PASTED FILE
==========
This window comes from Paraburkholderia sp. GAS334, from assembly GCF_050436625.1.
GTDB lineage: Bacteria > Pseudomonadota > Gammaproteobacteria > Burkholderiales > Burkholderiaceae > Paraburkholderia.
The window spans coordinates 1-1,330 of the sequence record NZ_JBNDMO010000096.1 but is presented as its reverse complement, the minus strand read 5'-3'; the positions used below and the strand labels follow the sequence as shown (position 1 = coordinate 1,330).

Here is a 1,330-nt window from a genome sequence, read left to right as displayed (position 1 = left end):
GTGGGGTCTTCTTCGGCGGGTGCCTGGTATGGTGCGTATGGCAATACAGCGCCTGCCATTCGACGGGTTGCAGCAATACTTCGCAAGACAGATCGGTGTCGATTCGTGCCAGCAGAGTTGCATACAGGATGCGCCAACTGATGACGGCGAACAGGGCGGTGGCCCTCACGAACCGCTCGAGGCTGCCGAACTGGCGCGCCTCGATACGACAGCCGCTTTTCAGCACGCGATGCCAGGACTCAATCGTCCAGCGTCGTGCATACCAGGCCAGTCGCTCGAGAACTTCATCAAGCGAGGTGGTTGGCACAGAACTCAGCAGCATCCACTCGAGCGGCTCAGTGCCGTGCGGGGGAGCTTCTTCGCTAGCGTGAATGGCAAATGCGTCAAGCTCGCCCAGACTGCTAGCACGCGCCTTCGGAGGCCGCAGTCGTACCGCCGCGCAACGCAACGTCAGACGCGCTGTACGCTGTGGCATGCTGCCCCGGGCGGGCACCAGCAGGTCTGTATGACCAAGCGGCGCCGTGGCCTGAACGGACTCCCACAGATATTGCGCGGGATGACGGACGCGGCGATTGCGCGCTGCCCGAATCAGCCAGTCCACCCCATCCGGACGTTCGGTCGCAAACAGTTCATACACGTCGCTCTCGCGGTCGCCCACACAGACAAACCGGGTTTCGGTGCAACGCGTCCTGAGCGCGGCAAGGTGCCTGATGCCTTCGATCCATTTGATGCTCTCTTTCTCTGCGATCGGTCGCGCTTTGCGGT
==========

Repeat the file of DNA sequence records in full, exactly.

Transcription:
This window comes from Paraburkholderia sp. GAS334, from assembly GCF_050436625.1.
GTDB lineage: Bacteria > Pseudomonadota > Gammaproteobacteria > Burkholderiales > Burkholderiaceae > Paraburkholderia.
The window spans coordinates 1-1,330 of the sequence record NZ_JBNDMO010000096.1 but is presented as its reverse complement, the minus strand read 5'-3'; the positions used below and the strand labels follow the sequence as shown (position 1 = coordinate 1,330).

Here is a 1,330-nt window from a genome sequence, read left to right as displayed (position 1 = left end):
GTGGGGTCTTCTTCGGCGGGTGCCTGGTATGGTGCGTATGGCAATACAGCGCCTGCCATTCGACGGGTTGCAGCAATACTTCGCAAGACAGATCGGTGTCGATTCGTGCCAGCAGAGTTGCATACAGGATGCGCCAACTGATGACGGCGAACAGGGCGGTGGCCCTCACGAACCGCTCGAGGCTGCCGAACTGGCGCGCCTCGATACGACAGCCGCTTTTCAGCACGCGATGCCAGGACTCAATCGTCCAGCGTCGTGCATACCAGGCCAGTCGCTCGAGAACTTCATCAAGCGAGGTGGTTGGCACAGAACTCAGCAGCATCCACTCGAGCGGCTCAGTGCCGTGCGGGGGAGCTTCTTCGCTAGCGTGAATGGCAAATGCGTCAAGCTCGCCCAGACTGCTAGCACGCGCCTTCGGAGGCCGCAGTCGTACCGCCGCGCAACGCAACGTCAGACGCGCTGTACGCTGTGGCATGCTGCCCCGGGCGGGCACCAGCAGGTCTGTATGACCAAGCGGCGCCGTGGCCTGAACGGACTCCCACAGATATTGCGCGGGATGACGGACGCGGCGATTGCGCGCTGCCCGAATCAGCCAGTCCACCCCATCCGGACGTTCGGTCGCAAACAGTTCATACACGTCGCTCTCGCGGTCGCCCACACAGACAAACCGGGTTTCGGTGCAACGCGTCCTGAGCGCGGCAAGGTGCCTGATGCCTTCGATCCATTTGATGCTCTCTTTCTCTGCGATCGGTCGCGCTTTGCGGT